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Litigation update: Motions in Card Compliant whistleblower case raise noteworthy issues

Posted By Contribution from Sam Schaunaman, J.D. and GRAC member, Thursday, November 3, 2016

The State of Delaware, Plaintiff, and William Sean French, Plaintiff-Relator, v. Card Compliant LLC, et al., Defendants (Superior Court of the State of Delaware)



Delaware ex rel. French v. Card Compliant LLC et al. (Card Compliant) is a qui tam case—a suit brought when a whistleblower exposes alleged fraud against the government with the incentive of receiving a portion of the recovery as a reward. The defendants include Card Compliant LLC, a third-party company that some defendants used to issue gift cards and assume certain gift card responsibilities, and numerous other defendants. Among the various allegations, the plaintiffs claim that some defendants didn’t account for the transfer of liability in the manner its contracts specified. According to the state’s allegations, the liability wasn’t truly transferred and, thus, defendants had the obligation to remit unclaimed property to Delaware but didn’t do so.


Motions to Dismiss

The Card Compliant case currently has approximately 80 defendants. As indicated in a recent order in the case, there are generally two main types of entities created by defendants in the case that are being closely examined. First, there are non-Delaware card issuers, which include card issuers affiliated with the Delaware retailers with which they contracted, which the order refers to as “giftcos.” Second, there are card issuers (including card companies, banks and financial institutions) not affiliated with the Delaware retailer with which it contracted, which the order refers to as “cardcos.” Some defendants have filed Motions to Dismiss and/or Motions of Summary Judgment, raising several issues:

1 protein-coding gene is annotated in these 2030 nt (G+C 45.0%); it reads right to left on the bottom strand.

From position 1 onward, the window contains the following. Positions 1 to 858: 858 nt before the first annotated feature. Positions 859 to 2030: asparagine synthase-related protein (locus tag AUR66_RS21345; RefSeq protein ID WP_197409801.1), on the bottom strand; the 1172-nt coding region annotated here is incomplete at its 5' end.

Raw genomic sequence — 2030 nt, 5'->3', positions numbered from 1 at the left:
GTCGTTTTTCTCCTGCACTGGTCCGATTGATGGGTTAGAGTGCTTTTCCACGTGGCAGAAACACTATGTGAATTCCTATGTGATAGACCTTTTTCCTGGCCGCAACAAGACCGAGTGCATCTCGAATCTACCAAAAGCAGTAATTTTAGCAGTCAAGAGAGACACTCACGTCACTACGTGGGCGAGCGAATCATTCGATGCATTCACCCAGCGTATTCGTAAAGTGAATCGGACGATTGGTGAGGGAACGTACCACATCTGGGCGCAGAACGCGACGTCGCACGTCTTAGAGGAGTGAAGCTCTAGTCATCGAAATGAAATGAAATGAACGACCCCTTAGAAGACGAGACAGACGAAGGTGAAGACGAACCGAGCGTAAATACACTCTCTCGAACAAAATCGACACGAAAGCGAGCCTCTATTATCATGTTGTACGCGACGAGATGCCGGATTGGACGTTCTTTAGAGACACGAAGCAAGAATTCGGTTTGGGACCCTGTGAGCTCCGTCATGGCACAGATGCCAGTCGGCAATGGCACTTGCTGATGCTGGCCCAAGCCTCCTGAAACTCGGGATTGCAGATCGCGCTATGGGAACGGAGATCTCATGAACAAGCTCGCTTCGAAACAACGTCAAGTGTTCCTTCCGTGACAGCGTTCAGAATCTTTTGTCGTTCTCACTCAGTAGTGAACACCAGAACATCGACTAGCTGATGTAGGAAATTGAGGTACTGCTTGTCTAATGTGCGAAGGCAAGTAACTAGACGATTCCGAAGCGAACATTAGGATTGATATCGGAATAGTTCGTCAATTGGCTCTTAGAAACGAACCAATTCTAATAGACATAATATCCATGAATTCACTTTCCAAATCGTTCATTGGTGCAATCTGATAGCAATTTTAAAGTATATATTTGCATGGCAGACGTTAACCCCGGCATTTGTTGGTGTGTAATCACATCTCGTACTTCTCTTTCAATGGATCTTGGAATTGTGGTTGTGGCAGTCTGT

• Before this suit was brought, some defendants were the subjects of Delaware audits or voluntary disclosure agreements (VDAs). Thus, they believe they should be dismissed from the case under the Administrative Proceedings Bar in the Delaware False Claims and Reporting Act (DFCRA), which generally precludes parties from seeking liability based on transactions that have been the subject of a state-involved administrative proceeding. They argue that audits and VDAs fall within the established definition of “administrative proceeding” and, thus, should not be parties in this suit.
  • Under the DFCRA, the state is generally required to make an independent investigation of whistleblower claims before defendants are included in a qui tam action. Defendants point out that arguably the state did not make such an investigation. As such, the defendants argue that they should be dismissed from the case.
  • Before the action, it is alleged that certain Delaware officials generally held the position that unredeemed gift cards that emanated from out-of-state entities were not escheatable to the state. Thus, defendants don’t believe the state can claim they committed fraud, as they operated under the same position as the state.



On Oct. 17, 2016, Judge Wallace ordered Delaware to produce all documents from 2001 forward related to Delaware VDAs or audits that indicate, among other things, the state’s prior positions on how gift cards were treated. Although unconfirmed, we have heard from reputable sources that the court has engaged the services of a mediator in an effort to resolve the pertinent issues in the Card Compliant case. 


This suit is one of the more interesting unclaimed property cases currently working its way through the court system. While it will likely be some time before the suit is either settled or decided, interested parties anxiously await the court’s resolution of the issues raised by recent defendant motions. UPPO will continue to monitor and report on developments in this case.


About the contributor

Sam Schaunaman, senior manager at Ryan AUP and member of the UPPO Government Relations and Advocacy Committee, contributes to UPPO’s monthly litigation update blog posts. Schaunaman has over 26 years of unclaimed property experience in all aspects of unclaimed property and is a frequent author of unclaimed property articles and whitepapers. Schaunaman is a member of the Oklahoma Bar Association and American Bar Association.    


Disclaimer: This case summary contains a general description of the case, and neither UPPO nor Ryan, or any of their affiliated or related entities, by means of this summary, is rendering business, financial, legal, tax, reporting or compliance or other professional advice or services.  This summary blog is not a substitute for such professional advice.



Tags:  Card Compliant  Delaware  gift cards  litigation  qui tam  unclaimed property  whistleblower 

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